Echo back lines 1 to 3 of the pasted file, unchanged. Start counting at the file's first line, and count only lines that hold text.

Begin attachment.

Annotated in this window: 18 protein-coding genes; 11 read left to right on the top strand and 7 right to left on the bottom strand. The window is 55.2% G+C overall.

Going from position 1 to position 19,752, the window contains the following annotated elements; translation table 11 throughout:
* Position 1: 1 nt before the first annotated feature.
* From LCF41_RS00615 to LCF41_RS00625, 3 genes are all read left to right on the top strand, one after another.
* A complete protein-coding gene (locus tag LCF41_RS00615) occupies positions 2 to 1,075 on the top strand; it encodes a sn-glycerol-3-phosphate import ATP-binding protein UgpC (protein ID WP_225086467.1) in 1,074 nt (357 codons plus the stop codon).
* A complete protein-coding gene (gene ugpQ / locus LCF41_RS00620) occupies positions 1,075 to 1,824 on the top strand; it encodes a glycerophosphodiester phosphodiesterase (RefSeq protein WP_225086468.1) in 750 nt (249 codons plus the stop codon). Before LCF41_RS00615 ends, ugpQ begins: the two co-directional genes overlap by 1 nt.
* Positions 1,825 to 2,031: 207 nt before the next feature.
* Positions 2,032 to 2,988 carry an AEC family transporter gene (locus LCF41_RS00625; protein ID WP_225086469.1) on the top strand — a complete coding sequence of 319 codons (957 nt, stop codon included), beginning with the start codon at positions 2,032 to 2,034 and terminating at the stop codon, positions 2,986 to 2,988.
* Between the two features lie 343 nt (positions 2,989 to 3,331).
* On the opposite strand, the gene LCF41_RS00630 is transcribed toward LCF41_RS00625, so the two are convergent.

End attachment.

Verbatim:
Annotated in this window: 18 protein-coding genes; 11 read left to right on the top strand and 7 right to left on the bottom strand. The window is 55.2% G+C overall.

Going from position 1 to position 19,752, the window contains the following annotated elements; translation table 11 throughout:
* Position 1: 1 nt before the first annotated feature.